I hate hearing the words “I’m bored”. We were never allowed to say that when we were growing up as my mother believed it was a reflection of our own inadequacy to entertain ourselves. Thus, when my son says that he is bored, he now knows that he will get a few options of cleaning to do if he can’t quickly choose something to do that doesn’t involve screens. I usually find that the only time he says it is if he wants to play with the neighbours (of which usually at that time I am wanting to give that a break) or wanting to watch television or play on the iPad. Thus, when he says it to me, if he doesn’t quickly find himself something to do eg reading, Lego, creating something, cooking, etc then he has to wash the windows as the first option (a household chore I never seem to get around to doing).
Other chores and cleaning options, appropriate to their age and skill ability, are also cited when I hear “I’m bored”. The other day I receive a phone call from a girl who is 5 years old. The daughter had said to the mum that she was bored. The mum had suggested ringing me to see what I would say. (The phone call served two purposes as the mum also wanted to teach the daughter how to make a phone call and respond appropriately on the phone when you have a conversation with someone you can’t see.) I told the girl that when my kids say that they are bored then they have to do chores such as cleaning the toilet, sweeping, cleaning up etc. A short while later, I received an SMS with a photo of the girl sorting socks.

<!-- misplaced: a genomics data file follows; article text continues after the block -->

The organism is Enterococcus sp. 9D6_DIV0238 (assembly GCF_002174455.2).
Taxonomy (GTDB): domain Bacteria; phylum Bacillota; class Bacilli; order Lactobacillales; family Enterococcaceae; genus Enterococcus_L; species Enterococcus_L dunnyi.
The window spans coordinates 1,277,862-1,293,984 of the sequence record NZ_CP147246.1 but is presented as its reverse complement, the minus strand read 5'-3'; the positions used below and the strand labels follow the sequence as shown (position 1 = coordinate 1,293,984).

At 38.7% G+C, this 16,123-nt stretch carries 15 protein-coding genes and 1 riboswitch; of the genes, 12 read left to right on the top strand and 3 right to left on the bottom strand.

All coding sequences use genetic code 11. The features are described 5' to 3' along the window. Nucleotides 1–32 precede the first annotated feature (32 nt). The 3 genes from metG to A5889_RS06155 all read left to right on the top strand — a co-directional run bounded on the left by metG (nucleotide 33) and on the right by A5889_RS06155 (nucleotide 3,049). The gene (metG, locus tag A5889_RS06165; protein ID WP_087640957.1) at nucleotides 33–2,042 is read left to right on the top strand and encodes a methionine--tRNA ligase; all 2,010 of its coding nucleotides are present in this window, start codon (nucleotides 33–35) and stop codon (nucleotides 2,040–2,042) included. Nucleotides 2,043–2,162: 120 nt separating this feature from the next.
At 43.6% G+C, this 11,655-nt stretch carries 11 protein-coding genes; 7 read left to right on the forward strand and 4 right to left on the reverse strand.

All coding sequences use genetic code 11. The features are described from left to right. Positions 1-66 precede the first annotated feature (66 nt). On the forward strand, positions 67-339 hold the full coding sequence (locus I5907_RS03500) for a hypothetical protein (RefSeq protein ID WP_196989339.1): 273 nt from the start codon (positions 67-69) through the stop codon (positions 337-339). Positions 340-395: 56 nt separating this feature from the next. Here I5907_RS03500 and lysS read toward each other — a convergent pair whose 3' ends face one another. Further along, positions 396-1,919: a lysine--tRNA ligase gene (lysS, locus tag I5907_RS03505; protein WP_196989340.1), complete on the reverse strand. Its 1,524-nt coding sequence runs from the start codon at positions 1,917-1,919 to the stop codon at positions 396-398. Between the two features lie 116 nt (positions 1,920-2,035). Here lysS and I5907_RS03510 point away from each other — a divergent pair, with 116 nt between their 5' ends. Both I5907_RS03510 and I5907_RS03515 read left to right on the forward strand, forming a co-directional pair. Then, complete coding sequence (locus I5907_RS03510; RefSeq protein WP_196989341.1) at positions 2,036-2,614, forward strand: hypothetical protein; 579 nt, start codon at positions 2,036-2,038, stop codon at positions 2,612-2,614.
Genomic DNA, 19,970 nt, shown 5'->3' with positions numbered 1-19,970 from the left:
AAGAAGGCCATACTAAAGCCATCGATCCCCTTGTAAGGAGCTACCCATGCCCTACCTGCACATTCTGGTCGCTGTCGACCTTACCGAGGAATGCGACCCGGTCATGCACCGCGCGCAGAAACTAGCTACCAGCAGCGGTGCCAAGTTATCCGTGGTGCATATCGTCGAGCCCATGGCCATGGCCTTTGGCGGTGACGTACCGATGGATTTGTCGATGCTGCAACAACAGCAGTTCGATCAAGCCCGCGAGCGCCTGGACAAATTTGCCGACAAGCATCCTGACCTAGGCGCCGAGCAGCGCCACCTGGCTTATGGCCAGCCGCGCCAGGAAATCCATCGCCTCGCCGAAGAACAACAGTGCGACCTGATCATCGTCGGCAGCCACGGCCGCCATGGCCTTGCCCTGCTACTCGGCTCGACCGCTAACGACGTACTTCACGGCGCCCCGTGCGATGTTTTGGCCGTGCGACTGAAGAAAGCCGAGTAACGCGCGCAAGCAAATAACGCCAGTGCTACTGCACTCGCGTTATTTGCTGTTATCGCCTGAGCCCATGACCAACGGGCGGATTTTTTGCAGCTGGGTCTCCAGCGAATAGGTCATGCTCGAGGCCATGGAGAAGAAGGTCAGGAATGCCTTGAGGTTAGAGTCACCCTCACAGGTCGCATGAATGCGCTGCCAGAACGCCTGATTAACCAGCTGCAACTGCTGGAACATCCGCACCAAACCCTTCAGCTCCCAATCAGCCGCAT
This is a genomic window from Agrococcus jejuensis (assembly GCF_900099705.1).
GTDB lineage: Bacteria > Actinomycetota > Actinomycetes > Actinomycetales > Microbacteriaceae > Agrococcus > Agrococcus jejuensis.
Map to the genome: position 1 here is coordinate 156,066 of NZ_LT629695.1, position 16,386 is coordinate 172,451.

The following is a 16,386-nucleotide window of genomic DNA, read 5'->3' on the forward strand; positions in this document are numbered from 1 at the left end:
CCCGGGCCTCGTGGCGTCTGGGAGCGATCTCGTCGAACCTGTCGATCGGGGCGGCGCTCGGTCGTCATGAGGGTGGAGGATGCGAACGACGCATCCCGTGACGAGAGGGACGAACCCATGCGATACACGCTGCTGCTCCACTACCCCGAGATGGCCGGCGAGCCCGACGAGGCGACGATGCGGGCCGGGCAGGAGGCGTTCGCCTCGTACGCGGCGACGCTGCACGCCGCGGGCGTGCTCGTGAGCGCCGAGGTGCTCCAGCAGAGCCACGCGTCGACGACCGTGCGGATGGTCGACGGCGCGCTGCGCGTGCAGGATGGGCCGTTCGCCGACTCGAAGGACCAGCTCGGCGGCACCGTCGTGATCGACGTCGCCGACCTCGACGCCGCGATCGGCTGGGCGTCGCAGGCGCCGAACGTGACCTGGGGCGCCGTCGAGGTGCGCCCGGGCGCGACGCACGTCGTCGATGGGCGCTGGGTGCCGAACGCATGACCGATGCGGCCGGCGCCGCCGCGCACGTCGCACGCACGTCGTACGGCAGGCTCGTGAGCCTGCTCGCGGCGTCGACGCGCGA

Another suggestion I used to employ when the kids were younger was to have a list on the fridge where the kids could view it. This list itemised activities that the kids could do if they couldn’t think of something ie they were ‘bored’. More importantly, I used the list for those moments when things were going haywire and I just needed some peace or change the atmosphere quickly because things weren’t going too well. The list was divided into outside and inside activities. Also the items didn’t require too much cleaning up afterwards or too much energy expended on my behalf. All activities were easy to do with resources that we would have at our disposal eg making a cubby out of blankets and the dining table, painting with water on the verandah, drawing with chalk on the footpath, blowing bubbles outside, bathing the rubber dolls, making Christmas cards from pompoms, craft stuff, cutting newspaper into shapes, rolling dice to add up numbers, board/card game, ringing grandma, finding insects outside, lie on their back outside and watch the clouds and make shapes out of them etc
I love the fact that most times it is better if we don’t supply the answer to their question “I’m bored. What can I do?”. Everyone needs to learn the skill of being able to entertain themselves and play on their own.
I encourage you to find time in the next few days to write a list and put on the fridge for those ‘I’m bored’ times.